DUBLIN, Ohio – Jack Nicklaus has left his bear tracks in golf for more than 50 years. He figures his last major involvement will be when the 2013 Presidents Cup is played on the course he built.
The PGA Tour announced Wednesday that the Presidents Cup will be played at Muirfield Village the next time it’s held on American soil, a tribute to the player that commissioner Tim Finchem said has played a big role in the growth of the matches.
“When you fast forward 45 or 50 years and look back on the history of the Presidents Cup, you will be able to point to Jack’s involvement early on as a real impetus to bringing the world class attention that it gets today,” Finchem said.
Nicklaus was the U.S. captain in 1998 when the cup first went overseas to Australia, the only time the Americans have lost. He was captain three straight times starting in 2003, when Nicklaus and longtime friend Gary Player famously agreed to end the matches in a draw when it became too dark to continue in South Africa.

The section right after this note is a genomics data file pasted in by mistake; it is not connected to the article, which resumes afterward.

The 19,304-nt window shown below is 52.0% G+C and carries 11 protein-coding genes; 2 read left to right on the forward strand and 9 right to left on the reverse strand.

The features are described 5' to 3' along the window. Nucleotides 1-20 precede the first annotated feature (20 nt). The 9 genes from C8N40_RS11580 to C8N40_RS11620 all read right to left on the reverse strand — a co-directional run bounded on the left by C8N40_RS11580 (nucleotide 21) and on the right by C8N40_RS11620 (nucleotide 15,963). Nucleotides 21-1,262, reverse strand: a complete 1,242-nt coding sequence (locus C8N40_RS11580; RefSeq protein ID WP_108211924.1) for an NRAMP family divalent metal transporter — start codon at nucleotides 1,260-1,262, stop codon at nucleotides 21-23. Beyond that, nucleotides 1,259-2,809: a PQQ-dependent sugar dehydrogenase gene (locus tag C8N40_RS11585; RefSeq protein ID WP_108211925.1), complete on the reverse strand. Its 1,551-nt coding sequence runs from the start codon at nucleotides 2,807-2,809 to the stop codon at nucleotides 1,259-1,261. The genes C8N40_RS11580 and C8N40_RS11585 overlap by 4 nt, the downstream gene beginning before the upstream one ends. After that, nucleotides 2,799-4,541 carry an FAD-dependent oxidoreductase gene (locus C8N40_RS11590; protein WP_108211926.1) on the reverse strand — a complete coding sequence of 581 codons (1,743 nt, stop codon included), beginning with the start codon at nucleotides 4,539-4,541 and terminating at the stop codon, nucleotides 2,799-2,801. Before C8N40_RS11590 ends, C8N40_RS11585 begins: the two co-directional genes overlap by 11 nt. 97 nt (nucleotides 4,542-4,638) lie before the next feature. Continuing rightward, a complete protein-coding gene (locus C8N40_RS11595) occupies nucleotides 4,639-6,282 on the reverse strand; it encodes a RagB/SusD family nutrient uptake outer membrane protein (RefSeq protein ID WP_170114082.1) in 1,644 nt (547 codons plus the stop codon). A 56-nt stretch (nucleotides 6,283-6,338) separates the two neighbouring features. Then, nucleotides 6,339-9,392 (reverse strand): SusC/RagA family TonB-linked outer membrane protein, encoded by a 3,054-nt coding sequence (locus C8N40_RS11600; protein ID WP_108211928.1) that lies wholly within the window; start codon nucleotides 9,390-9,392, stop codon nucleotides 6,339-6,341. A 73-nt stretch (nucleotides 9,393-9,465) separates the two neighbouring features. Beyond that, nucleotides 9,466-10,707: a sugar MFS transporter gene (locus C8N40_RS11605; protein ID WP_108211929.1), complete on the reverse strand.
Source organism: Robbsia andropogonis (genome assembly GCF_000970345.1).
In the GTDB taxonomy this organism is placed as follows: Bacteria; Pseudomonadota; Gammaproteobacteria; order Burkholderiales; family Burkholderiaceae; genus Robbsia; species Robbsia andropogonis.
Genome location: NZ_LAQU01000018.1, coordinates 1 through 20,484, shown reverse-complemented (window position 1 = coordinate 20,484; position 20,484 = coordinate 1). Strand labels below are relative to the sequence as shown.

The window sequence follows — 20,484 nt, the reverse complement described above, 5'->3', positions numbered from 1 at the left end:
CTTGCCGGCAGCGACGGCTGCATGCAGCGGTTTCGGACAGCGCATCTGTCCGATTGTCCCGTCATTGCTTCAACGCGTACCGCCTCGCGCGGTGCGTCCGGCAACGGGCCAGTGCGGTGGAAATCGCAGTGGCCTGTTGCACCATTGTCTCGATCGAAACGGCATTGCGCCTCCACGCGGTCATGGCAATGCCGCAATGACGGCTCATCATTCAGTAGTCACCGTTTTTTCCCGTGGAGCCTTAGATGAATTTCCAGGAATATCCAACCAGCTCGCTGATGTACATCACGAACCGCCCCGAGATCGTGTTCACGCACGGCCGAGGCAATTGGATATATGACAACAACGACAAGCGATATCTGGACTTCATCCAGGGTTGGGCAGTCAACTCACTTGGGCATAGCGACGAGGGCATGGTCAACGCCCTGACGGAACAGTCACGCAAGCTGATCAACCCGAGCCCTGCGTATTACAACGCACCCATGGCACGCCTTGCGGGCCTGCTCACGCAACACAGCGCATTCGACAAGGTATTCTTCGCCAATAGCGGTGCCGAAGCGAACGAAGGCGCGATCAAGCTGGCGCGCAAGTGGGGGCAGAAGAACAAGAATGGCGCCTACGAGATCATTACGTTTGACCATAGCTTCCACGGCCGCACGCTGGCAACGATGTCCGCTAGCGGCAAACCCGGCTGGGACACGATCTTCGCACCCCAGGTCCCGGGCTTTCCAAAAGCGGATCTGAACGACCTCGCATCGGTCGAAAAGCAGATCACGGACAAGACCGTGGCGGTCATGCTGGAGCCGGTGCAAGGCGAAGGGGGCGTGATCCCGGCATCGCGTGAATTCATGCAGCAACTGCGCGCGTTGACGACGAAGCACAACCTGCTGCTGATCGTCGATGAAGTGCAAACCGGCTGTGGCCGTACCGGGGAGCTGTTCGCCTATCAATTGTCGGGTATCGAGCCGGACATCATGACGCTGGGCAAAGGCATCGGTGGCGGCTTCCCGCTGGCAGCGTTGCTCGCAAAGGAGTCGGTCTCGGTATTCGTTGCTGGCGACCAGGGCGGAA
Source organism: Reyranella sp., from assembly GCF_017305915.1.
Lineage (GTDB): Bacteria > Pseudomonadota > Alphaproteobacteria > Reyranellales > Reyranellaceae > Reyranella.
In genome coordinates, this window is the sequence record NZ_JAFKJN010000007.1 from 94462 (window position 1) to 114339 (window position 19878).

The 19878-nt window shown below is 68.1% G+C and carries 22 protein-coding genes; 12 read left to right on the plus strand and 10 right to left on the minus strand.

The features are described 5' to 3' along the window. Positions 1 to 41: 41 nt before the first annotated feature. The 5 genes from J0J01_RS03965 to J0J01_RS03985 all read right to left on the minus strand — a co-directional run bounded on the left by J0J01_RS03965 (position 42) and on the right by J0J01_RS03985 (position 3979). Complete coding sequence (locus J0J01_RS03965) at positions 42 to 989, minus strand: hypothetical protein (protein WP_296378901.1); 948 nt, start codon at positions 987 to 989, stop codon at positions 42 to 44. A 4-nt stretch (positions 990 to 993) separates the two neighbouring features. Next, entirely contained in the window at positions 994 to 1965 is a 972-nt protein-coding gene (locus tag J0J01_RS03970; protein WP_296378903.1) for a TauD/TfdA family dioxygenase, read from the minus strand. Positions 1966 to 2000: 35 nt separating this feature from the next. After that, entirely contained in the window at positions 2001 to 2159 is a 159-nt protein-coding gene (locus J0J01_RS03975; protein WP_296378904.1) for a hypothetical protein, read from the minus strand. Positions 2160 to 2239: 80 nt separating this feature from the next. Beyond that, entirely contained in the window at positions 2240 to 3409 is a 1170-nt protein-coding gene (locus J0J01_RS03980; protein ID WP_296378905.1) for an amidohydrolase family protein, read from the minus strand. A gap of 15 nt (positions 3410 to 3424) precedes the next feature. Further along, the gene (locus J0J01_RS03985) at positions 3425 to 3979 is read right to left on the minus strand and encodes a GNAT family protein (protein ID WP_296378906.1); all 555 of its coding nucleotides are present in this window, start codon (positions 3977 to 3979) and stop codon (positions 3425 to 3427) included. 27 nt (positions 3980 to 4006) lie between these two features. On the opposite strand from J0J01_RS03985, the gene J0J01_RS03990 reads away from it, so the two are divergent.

He also was captain in 2005 and 2007, both U.S. victories.
Nicklaus designed Muirfield Village, which opened in 1974, and it has hosted the Memorial since 1976. For such a young golf course, it will have hosted the Ryder Cup (1987), the Solheim Cup (1998) and now the Presidents Cup.
“It probably will be my last involvement in anything significant in the game of golf,” Nicklaus said.
Still to be determined is what role Nicklaus will play in 2013 beyond the golf course host. Asked if he would like to be captain, Nicklaus replied, “That hasn’t been decided, but I would suspect that I should not.”
“I don’t think it would be right for the team to have a captain that doesn’t relate to his players,” said Nicklaus, who will be 73 when the Presidents Cup comes to his home course.
Nicklaus said he would redesign the par-3 16th hole for the Presidents Cup, a change he had been considering for years but had put off because of the economy.
The Presidents Cup will be held in 2013 from Oct. 3-6, with the Saturday likely to run against Ohio State football. Nicklaus said he already has spoken to school officials – president Gordon Gee was in the room as he talked – and Ohio State would be willing to move to a night game if it was home that day.